Cutaway view shows internals of new Euro 6-compliant V6 turbodiesel.

Vienna - The annual International Motor Symposium, on now in the Austrian capital, is perhaps most aptly described as a 'show and tell' for automotive engineers, an opportunity for white-coated boffins to talk about their latest developments to people who actually understand.

As Dr Ulrich Hackenberg, management-board member for technical development at Audi, put it: "Turbocharged diesel engines are a central part of our technology mix for the mobility of tomorrow; we believe there is still potential for increasing efficiency in the future."

And that's not just hot air; Hackenberg was speaking at the presentation of an all-new three-litre V6 TDI engine that he claimed was more powerful, more efficient and cleaner than ever.


It will be built in two versions, rated at 160 and 200kW respectively, with as much as 600Nm available, depending on the model.

It's significantly more powerful than its predecessor, says Dr Stefan Knirsch, head of engine development, yet - again depending on the model - as much as 13 percent more fuel-efficient.

The 2967cc all-alloy engine has a 90-degree V-angle, with separate coolant loops for the block and the all-new cylinder heads, to improve internal thermal management. The piston rings and gudgeon pins have been modified to reduce friction and a fully variable load oil pump and an updated turbocharger further reduce internal power losses.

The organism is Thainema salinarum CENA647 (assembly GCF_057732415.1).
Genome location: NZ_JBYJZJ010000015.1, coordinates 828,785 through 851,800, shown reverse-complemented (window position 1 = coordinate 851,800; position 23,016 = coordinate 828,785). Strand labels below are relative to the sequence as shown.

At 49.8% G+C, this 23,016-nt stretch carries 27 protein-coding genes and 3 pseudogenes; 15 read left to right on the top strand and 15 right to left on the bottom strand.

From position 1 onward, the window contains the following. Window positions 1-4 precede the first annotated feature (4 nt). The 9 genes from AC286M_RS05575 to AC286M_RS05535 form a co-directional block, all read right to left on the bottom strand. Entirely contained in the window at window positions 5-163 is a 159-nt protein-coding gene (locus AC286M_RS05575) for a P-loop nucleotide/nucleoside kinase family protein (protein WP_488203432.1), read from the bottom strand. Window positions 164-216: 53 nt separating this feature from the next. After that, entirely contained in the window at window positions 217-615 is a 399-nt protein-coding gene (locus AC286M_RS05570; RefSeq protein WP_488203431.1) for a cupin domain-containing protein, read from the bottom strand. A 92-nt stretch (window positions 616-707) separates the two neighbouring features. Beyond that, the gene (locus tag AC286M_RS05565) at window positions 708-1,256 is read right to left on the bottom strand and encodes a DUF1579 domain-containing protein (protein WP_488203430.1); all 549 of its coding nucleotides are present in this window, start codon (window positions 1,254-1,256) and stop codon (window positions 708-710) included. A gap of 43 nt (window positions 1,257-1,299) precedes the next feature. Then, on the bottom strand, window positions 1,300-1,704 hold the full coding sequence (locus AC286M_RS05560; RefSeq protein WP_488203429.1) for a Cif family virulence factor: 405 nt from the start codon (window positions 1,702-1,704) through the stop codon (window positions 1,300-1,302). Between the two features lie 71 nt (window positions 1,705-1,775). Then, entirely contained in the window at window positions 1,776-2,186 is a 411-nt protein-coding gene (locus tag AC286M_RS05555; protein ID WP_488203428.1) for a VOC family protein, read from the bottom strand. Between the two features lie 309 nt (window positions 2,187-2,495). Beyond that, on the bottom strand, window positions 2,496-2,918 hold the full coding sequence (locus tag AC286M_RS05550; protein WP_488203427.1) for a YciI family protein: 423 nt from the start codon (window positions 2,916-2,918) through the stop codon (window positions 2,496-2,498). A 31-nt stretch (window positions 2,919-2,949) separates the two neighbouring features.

A nitrous oxide-storage converter has been combined with a diesel particulate filter and SCR injection in a single assembly - an industry first, claims Knirsch - reducing quoted CO2 emissions by an average of 15 g/km, making the new engine Euro-6 compliant and earning it the "clean diesel" suffix.

"The Vienna Motor Symposium offers us an excellent stage for our technologies."

Knirsch said: “We can present our innovations and discuss them here with experts from all around the world."

Besides the new three-litre TDI, Audi also presented a new seven-speed dual clutch transmission for front-wheel drive cars with longitudinal rather than transverse engines.

The latest-generation S tronic, Knirsch said, was very sporty, yet very comfortable, while its high efficiency reduced CO2 emissions by as much as 10 grams per kilometre.